Microsoft’s Silverlight made another slam dunk this week in its heated rivalry against Adobe Flash, with CBS Sports and the National Collegiate Athletic Association (NCAA) announcing plans to use the streaming media technology during the upcoming March Madness college basketball championship.
As a result, Silverlight will power high-definition online video from the tournament.
“NCAA March Madness on Demand will have an additional, high-definition quality video player available for users when action from the 2009 NCAA Division I Men’s Basketball Championship begins,” CBS Sports said in a statement.
The service will start operation on March 10, and will stream highlights from previous championships until this year’s tournament games begin nine days later.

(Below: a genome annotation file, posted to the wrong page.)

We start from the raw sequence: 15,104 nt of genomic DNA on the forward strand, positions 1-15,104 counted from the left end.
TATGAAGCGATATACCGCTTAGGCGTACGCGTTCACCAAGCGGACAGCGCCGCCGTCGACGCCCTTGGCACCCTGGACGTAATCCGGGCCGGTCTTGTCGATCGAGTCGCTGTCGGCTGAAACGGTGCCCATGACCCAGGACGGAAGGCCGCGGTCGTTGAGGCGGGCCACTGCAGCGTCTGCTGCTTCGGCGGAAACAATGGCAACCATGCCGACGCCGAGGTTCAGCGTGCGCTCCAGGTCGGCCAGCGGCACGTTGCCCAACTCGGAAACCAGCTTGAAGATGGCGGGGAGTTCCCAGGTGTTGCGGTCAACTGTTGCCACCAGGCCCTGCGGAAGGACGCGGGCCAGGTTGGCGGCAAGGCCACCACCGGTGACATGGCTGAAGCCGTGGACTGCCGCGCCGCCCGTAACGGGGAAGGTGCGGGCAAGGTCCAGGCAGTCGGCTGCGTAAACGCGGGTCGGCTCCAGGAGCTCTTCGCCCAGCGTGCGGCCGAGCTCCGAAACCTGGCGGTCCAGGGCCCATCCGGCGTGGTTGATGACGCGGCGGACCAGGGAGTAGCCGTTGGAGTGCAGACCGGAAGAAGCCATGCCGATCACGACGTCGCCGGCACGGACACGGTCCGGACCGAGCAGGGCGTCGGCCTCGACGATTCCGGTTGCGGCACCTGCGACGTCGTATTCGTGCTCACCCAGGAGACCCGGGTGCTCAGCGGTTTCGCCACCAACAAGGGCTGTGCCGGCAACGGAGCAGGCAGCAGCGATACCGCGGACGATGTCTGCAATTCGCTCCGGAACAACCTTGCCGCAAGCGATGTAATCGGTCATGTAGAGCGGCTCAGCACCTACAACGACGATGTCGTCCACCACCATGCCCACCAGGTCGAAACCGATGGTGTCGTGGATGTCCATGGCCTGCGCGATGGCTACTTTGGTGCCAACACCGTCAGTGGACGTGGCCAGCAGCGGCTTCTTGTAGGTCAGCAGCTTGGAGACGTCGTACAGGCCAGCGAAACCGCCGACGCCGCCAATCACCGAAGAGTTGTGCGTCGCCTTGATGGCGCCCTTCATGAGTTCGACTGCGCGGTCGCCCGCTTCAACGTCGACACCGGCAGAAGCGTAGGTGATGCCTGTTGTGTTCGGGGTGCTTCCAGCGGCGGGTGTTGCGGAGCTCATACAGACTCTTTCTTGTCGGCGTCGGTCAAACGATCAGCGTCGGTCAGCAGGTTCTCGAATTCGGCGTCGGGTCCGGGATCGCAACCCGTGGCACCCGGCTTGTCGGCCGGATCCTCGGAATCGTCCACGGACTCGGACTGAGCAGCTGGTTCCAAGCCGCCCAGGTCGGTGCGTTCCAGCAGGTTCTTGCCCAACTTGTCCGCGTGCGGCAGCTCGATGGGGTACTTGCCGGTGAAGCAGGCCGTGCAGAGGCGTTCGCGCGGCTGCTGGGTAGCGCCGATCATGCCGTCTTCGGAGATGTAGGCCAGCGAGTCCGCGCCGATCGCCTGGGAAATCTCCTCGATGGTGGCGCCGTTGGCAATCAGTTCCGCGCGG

The move is another high-profile, high-viewership play by Microsoft (NASDAQ: MSFT) in an effort to popularize Silverlight, which is trying to make headway against its main competitor, Adobe’s (NASDAQ: ADBE) Flash technology.
However, Microsoft has also had a loss or two along the way. Most notably, Major League Baseball announced last fall that it was dropping use of Silverlight and going back to Flash for streaming games.
Silverlight was introduced less than two years ago and, in that time, has reached version 2, which includes support for .NET programming languages.
March Madness viewers will be able to download the standard player and then upgrade to the high-definition Silverlight player, a Microsoft spokesperson said in an e-mail to InternetNews.com. The standard player streams at 550 kbps while the Silverlight player streams at up to 1.5 mbps. Both are free.
Interested viewers can visit the March Madness on Demand site to download the Silverlight plug-in.